Spring is in the air. But, so are allergies! Learn more today!
Get ready for a sneeze fest. This month we are talking about National Asthma & Allergy Awareness Month.
What is an allergy?
Allergies affect as many as 30% of adults and 40% of children in the U.S. They occur when the body’s immune system recognizes a substance as harmful and overreacts to it. Reactions can be uncomfortable, mild, or severe. The symptoms range from rashes, sneezing, difficulty breathing or anaphylactic shock. Anaphylactic shock is the most dangerous and creates difficulty breathing. For people with severe allergies, an EpiPen must be carried around in case of emergencies. Common allergies include: Latex, nuts, pollen, or insect stings.
What is asthma?
Asthma is a chronic disease that affects about 25 million Americans. Asthma causes your airways to become swollen or inflamed, making it difficult to breathe. Common asthma triggers include pollen and exercise. To tame these induced symptoms, doctors might prescribe inhalers and outline a treatment plan for each person.
Both asthma and allergies deal with an immune system response, which is why they are often addressed together. We hope you participate in this month and learn a little more about this subject to help you enjoy this spring season sneeze-free!
According to the World Health Organization, air pollution is one of the top threats to human health worldwide. In fact, the WHO attributes about 7 million deaths per year to the microscopic pollutants in the air— too small for us to see, but large enough to infiltrate our circulatory and respiratory systems and cause significant damage.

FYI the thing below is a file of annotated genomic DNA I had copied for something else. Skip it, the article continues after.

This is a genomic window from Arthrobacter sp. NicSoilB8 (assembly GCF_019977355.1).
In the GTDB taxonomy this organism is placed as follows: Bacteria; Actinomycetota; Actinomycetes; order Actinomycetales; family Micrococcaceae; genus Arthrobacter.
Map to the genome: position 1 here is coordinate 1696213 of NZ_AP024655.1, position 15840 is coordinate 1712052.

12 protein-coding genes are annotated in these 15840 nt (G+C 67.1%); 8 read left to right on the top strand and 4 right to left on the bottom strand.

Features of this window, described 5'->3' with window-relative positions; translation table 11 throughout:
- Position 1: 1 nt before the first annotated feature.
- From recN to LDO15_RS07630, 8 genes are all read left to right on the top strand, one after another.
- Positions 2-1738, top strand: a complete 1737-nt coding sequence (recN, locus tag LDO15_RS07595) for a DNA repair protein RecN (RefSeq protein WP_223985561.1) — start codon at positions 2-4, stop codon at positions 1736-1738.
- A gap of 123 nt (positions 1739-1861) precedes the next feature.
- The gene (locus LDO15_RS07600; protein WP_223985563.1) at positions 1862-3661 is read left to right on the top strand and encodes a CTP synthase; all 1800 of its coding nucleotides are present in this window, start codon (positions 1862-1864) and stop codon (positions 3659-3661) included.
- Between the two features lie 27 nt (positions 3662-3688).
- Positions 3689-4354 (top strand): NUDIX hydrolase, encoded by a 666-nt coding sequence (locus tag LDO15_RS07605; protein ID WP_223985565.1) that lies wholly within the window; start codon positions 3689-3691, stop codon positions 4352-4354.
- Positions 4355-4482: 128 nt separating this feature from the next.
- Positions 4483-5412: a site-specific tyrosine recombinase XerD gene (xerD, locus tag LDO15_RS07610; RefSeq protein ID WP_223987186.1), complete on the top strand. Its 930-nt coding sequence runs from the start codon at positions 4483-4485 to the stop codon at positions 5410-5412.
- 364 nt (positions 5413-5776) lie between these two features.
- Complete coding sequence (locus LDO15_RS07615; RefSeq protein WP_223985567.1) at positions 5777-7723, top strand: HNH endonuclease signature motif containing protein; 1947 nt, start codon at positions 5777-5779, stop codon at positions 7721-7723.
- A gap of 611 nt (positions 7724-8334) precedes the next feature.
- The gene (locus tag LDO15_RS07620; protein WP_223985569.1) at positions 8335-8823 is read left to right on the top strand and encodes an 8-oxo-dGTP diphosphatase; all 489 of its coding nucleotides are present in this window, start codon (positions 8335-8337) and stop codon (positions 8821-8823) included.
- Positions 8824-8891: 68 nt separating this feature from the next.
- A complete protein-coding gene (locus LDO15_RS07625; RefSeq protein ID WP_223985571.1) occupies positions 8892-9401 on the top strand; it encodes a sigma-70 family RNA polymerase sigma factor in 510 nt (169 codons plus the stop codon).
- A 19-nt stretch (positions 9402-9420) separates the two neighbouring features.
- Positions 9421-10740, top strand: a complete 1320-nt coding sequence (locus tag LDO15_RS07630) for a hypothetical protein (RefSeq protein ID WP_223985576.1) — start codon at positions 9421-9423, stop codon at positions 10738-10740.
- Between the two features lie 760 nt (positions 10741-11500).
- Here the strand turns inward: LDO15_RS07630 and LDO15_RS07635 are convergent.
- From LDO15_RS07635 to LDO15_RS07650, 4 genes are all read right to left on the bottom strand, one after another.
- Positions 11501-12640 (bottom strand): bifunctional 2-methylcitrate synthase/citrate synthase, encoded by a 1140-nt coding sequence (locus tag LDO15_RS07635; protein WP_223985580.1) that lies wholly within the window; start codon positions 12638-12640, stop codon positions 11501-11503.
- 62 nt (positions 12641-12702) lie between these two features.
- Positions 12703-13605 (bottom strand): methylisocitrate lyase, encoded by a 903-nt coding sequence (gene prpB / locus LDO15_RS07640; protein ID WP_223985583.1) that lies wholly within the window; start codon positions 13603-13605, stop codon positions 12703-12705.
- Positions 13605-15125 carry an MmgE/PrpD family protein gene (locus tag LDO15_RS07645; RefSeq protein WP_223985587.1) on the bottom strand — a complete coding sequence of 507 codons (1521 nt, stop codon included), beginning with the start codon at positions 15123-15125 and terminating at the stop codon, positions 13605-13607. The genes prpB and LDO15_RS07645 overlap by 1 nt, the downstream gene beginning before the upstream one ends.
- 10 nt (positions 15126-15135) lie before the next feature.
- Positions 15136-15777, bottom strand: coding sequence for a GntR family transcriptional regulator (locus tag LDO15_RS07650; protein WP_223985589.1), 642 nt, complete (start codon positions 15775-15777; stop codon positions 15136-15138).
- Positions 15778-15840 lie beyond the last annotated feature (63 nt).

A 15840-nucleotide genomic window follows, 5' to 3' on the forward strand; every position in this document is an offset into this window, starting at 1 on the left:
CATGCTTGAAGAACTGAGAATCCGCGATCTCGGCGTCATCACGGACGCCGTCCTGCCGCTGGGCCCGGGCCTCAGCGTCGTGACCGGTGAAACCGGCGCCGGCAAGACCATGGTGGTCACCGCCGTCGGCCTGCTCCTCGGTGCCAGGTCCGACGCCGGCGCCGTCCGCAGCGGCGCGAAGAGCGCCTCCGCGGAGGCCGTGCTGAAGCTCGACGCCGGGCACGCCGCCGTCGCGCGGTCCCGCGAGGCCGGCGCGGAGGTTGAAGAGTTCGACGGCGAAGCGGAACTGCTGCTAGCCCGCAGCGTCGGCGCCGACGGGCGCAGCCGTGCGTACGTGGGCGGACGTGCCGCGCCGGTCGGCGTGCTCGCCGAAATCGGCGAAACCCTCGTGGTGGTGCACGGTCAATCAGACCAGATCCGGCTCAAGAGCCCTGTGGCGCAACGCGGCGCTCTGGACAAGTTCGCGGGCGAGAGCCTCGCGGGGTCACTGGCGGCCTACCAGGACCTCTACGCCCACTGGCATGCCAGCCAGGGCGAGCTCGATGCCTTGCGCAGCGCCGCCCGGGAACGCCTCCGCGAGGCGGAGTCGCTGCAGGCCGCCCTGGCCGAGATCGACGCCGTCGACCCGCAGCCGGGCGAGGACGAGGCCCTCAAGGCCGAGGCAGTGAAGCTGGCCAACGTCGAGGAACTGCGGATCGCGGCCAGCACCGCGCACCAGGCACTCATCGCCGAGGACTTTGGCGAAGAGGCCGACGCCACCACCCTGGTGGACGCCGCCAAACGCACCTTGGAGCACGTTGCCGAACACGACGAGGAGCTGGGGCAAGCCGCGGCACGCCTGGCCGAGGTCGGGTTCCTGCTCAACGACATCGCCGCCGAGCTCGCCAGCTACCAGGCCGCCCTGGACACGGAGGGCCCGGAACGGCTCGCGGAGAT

Both indoor and outdoor air pollution can be harmful. Fortunately, there are things we can do to reduce our exposure to each of these.
Minimizing Exposure to Indoor Air Pollution
If you’re doing any activity that can generate fumes or pollutants (such as painting, welding, sanding, paint stripping, or using a gas stove), make sure you’re doing it in a well-ventilated area— or even outside, if you can. To increase ventilation, you can open windows and doors and run a window or attic fan.
Don’t allow anyone to smoke indoors. Secondhand tobacco smoke is responsible for many serious health conditions, including lung cancer, sudden infant death syndrome, and severe asthma attacks. Opening a window will not make it any safer.
Reduce fireplace use when possible. Wood burning fireplaces generate much more pollution than gas fireplaces.
Minimizing Exposure to Outdoor Air Pollution
Get into the habit of checking the Air Quality Index (AQI) each day. You can easily view this from any weather app on your phone. On days when the AQI is high, you should avoid exercising or spending a lot of time outdoors.
You should also avoid exercising outdoors near any high-traffic areas, regardless of the AQI that day. Car emissions can increase the amount of pollutants in the air locally, and exercising makes it more likely that you’ll breathe the pollutants in.
Perhaps most importantly, you can reduce your personal risk for experiencing the health effects of air pollution by maintaining a healthy lifestyle and managing any chronic medical conditions, such as asthma, COPD, and heart disease. The Wellness & Stress Clinic is always here to help with this. To make an appointment, please call the clinic at (901) 306-5433. As always, stay healthy and stay safe!